Design Manager Angeliki Tompea: Redefining Construction in Saudi Arabia

With a master’s degree in architectural engineering from Greece and more than 15 years of experience, Angeliki Tompea is the design manager of the Hill team managing the delivery of multiple facilities planned by the Events Investment Fund (EIF) in Riyadh, KSA.

Speaking four languages – English, Spanish, Italian, and Greek – and having worked in Greece, Qatar, Bahrain, Malta, and the UAE, Tompea is hardly a newcomer to the global construction world. Rather, she is fully at home in Saudi Arabia and finds herself at a defining moment in the Kingdom where, she says, “magnificent things are happening at a captivating time.”

The limits of architecture, engineering, design, and construction are all being challenged as the Kingdom is forging ahead with several multi-billion-dollar projects.

“The construction industry is being redefined through the use of revolutionary technologies and sustainability principles,” Tompea explains. “I am excited to be part of this change and to have an active role in this enterprise,” adding that Hill has been serving the industry for decades and is now offering its expertise to assist our clients in Saudi Arabia in accomplishing their vision.

For her part, Tompea is diligently working to develop assets that are relatively new for the region. For confidentiality reasons she could not divulge details of her planned projects. However, she points out that particular attention is being given to seek inputs from regional experts and experienced professionals to ensure the local culture, history, and social dimensions of KSA are respected.

“I am happy to be working with teams where the exchange of ideas and experiences are cherished and everyone’s voices are heard and respected,” Tompea says.

A Journey into the Built Environment

Sharing her love for the built environment, Tompea says it has “been an amazing journey” for her.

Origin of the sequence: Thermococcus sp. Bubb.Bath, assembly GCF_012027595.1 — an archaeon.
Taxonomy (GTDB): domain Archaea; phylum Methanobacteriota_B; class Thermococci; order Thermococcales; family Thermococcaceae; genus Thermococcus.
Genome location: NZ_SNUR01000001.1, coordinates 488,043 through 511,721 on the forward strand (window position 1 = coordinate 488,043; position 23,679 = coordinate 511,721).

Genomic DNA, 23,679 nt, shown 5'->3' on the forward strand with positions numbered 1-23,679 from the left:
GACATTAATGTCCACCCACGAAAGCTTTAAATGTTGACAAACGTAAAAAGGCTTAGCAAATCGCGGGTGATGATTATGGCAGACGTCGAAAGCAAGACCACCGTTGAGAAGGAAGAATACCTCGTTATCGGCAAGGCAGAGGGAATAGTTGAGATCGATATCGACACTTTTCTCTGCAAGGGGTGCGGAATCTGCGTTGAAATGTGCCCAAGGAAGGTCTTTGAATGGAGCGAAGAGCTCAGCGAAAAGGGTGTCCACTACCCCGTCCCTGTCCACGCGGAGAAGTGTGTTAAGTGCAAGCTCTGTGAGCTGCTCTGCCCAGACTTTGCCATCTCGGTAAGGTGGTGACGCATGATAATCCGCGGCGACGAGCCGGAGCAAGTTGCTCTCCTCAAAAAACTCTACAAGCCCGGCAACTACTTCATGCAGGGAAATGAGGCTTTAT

“It starts with designs being developed, visualizing the building, scheduling all the steps that lead to success, and accomplishing the target and finally working closely on the details and the material,” she says.

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“And then an even more amazing journey begins with onsite construction, observing the building taking shape, growing day by day. You can walk in it and around it, feel the space wrapped around you, and feel the textures. The emotions of walking in a building that you have put so much of your energy to become reality, are indescribable. You somehow feel that is yours and you are part of it,” she says.

Driven by her enthusiasm for architecture and the unlimited options to explore new elements, Tompea selected the construction industry for her career. Other factors that contributed to her decision were the chance to work and live in different countries to extend her horizons, meet interesting people, and come across new ideas.

“Whichever path you take, diversity awaits,” she says. “The experiences I have gained have developed me not only as a professional but also as a human. It’s a vivid, challenging, constantly upgrading sector welcoming everyone that is keen to learn, work hard, and take risks,” she says.

Breaking Barriers, Offering Perspectives

Like many, Tompea notes the construction industry is still considered by many to be a male bastion. But those headwinds are subsiding, and barriers are being broken with more women making their way in, she adds, noting that women are bringing a fresh perspective to the construction industry.

“Often, women are required to work harder to prove themselves in the industry. But once their work is recognized, the path gets easier, and the sky is the limit. The construction industry is a constantly evolving field: it is a social hub, it has a fast pulse, and it is one of the few work arenas where one has the chance to see, in real life, to touch, walk, and live the product,” she says.

“We already see more and more women engaged in the field and succeeding in leadership roles. This is an inspiration for women all over the world and it can only get better,” Tompea says.